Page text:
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What is HAACP

 

HACCP stands for Hazard Analysis of Critical Control Points.  It is a system for monitoring the food service process to reduce the risk of foodborne illness.

HACCP focuses on how food flows through the food service process - from purchasing through serving.  There are a variety of potential hazards at each step.

By identifying "critical control points" (CCPs) where bacteria may grow or food may be contaminated, HACCP provides managers with a framework for implementing control procedures for each hazard

Steps to Building a HACCP System

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Assess hazards.  This includes identifying potentially hazardous foods, the flow of food in your operation, and potential hazards and estimating risks.

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Identify CCP's. Think of these as recipe-related actions that reduce your risks.  They will differ for every food and method of preparation, cooking, serving and holding, cooling and reheating food.

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       Set up procedures and standards for CCPs. These must be measurable, based on facts, and right for the recipe when prepared in your work environment.  They must also provide clear direction to action.  For example, a standard for holding chicken noodle soup might read, "Hold at an internal product temperature of 140 F, checking and recording temperature every 2 hours."

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       Monitor CCPs.  Without monitoring, there is no real way to know if your HACCP system is working.  It requires focusing on CCPs throughout the flow of food, determining whether or not your standards are being met and making sure employees understand what is required.

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Take corrective action.  When you find that a standard for a CCP is not being met, it must be corrected right away.   For example, a corrective action for the standard example used in Step 3 might read, "If internal temperature drops below 140 F, reheat rapidly to 165 F and serve immediately."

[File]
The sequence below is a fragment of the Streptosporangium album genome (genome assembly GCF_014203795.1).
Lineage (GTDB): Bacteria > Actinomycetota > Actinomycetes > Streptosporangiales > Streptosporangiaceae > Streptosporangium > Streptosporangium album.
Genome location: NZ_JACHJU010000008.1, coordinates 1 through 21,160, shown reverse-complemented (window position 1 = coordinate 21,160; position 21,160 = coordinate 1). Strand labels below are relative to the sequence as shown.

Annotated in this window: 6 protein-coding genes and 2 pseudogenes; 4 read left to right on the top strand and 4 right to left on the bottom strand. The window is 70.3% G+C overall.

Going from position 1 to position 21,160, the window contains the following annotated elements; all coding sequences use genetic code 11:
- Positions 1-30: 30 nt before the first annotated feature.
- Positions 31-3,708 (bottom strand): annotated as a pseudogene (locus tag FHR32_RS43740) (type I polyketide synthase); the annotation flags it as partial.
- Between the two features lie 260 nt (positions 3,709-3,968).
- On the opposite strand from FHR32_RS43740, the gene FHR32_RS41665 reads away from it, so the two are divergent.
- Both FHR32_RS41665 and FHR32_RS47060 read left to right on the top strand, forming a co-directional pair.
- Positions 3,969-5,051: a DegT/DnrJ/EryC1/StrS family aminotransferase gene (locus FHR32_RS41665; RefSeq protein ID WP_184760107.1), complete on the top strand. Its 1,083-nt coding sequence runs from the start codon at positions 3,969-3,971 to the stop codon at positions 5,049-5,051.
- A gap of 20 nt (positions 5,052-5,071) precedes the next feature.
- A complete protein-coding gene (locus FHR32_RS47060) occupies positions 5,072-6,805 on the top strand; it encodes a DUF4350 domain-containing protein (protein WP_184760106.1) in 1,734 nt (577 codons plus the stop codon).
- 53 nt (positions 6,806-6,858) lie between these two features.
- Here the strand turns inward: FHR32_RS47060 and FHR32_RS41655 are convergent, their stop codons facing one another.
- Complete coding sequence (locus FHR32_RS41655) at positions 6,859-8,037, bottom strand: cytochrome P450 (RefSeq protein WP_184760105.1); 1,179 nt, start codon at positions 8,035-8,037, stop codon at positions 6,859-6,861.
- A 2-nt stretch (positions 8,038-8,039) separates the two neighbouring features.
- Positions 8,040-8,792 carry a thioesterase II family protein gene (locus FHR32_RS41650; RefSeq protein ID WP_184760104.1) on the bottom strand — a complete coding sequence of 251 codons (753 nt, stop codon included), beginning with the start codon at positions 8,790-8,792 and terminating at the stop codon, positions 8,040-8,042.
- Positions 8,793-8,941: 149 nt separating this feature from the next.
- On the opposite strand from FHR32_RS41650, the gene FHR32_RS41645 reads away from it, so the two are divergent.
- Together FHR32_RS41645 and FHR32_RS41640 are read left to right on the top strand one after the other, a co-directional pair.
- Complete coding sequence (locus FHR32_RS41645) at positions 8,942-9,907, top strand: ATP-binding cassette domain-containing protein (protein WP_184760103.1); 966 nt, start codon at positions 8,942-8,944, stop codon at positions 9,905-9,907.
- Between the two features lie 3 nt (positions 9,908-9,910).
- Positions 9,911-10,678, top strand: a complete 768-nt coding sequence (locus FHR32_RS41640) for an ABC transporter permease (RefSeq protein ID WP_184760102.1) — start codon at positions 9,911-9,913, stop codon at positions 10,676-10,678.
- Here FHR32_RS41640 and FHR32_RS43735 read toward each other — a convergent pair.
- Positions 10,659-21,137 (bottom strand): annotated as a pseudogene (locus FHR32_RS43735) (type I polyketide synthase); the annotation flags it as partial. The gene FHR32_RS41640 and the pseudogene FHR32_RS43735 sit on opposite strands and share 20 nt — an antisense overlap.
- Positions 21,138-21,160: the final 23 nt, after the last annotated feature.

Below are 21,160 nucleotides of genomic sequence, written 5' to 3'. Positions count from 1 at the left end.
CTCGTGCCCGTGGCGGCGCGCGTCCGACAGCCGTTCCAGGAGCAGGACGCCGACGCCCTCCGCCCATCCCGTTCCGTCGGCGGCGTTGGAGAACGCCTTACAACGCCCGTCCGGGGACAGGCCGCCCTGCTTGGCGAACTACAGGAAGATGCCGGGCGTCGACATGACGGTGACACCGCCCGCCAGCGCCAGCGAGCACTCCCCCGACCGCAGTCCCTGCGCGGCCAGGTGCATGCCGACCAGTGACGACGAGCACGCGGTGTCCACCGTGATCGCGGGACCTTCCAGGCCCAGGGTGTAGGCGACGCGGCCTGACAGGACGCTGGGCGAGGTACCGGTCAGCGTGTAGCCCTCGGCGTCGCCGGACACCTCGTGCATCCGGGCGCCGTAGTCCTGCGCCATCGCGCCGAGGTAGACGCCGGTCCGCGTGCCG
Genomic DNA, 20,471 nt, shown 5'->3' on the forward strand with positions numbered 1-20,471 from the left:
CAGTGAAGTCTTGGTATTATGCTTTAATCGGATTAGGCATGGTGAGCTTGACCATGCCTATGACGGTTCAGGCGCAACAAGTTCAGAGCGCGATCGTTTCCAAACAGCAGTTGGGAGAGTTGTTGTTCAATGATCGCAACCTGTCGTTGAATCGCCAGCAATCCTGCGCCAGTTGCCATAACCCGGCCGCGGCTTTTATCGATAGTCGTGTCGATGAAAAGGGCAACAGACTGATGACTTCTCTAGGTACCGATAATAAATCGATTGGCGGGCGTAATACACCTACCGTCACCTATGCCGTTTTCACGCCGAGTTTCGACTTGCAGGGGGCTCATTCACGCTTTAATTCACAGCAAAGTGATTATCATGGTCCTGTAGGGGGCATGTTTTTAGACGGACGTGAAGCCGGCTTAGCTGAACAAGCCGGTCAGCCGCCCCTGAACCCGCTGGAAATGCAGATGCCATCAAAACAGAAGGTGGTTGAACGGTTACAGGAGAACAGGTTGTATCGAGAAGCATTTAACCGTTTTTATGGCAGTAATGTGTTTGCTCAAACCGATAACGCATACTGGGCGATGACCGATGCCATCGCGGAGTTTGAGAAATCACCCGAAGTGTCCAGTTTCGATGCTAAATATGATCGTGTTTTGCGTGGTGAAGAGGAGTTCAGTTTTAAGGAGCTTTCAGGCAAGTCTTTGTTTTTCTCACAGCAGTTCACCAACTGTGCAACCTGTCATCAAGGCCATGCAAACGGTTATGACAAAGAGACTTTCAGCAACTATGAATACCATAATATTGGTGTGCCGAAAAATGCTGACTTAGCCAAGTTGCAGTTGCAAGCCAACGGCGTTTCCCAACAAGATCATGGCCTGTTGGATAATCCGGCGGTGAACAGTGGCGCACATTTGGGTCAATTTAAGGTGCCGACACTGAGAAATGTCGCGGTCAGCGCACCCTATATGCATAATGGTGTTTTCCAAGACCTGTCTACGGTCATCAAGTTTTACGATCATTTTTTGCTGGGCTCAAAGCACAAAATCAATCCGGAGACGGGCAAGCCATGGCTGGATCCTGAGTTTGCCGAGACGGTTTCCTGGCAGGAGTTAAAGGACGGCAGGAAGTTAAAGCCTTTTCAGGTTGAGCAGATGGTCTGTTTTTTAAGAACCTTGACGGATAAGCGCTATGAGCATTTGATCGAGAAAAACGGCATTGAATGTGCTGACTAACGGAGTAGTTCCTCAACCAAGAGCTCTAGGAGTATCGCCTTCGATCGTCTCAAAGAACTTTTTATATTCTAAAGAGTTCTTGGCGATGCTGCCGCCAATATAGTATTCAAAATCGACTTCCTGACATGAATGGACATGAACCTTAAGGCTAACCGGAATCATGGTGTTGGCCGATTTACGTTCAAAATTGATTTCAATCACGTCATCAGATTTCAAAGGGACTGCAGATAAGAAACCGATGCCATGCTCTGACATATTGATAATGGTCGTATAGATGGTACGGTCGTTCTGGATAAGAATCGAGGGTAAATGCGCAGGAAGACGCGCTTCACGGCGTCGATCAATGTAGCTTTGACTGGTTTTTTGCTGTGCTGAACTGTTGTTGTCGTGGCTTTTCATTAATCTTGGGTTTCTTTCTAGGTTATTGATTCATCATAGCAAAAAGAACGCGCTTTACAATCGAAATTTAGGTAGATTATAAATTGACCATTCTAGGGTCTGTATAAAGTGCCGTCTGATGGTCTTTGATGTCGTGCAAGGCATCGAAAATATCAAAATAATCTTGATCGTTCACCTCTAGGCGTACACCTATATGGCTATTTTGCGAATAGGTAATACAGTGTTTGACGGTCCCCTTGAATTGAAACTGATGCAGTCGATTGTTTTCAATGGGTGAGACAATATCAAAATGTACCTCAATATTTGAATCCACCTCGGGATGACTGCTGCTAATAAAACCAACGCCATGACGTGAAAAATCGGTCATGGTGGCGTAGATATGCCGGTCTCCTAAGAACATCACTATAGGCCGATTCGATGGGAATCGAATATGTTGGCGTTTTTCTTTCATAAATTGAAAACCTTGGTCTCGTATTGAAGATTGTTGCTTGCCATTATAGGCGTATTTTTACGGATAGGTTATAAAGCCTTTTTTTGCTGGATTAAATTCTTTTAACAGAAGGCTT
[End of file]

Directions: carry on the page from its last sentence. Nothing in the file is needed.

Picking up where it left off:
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Set up a record-keeping system.   Time and temperature are critical components of food safety.  Records should be simple and easy to keep.

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Verify that the system is working.   This includes reviewing the above steps and checking to be certain that equipment is in proper working order.

The Flow of Food

Receiving

 

Storing

 

Preparing

 

Cooking

 

Holding

 

Serving

 

Cooling

 

Reheating

 

Handwashing:  

How and When.

Proper Handwashing

  1. Use warm water (at least 110 F) to moisten hands.
  2. Apply soap.
  3. Rub hands together for a least 20 seconds.
  4. Rinse thoroughly.
  5. Dry with single-use paper towels or air dryer.

Wash Hands After

  1. Using the restroom.
  2. Handling  raw food.
  3. Touching hair, face, or body.
  4. Sneezing or coughing
  5. Smoking.
  6. Chewing tobacco or gum.
  7. Eating or drinking.
  8. Cleaning.
  9. Taking out the garbage.

Touching anything that may contaminate hands.

 

Using Gloves

Gloves are another good way to minimize the risks of cross-contamination of food while instilling greater customer confidence.

Employees should use rubber gloves when washing dishes and disposable plastic gloves for food handling.  Employees must wash hands and bandage any cuts before putting clean gloves on.  They should also change gloves at least after every 4 hours of continuous use.

 

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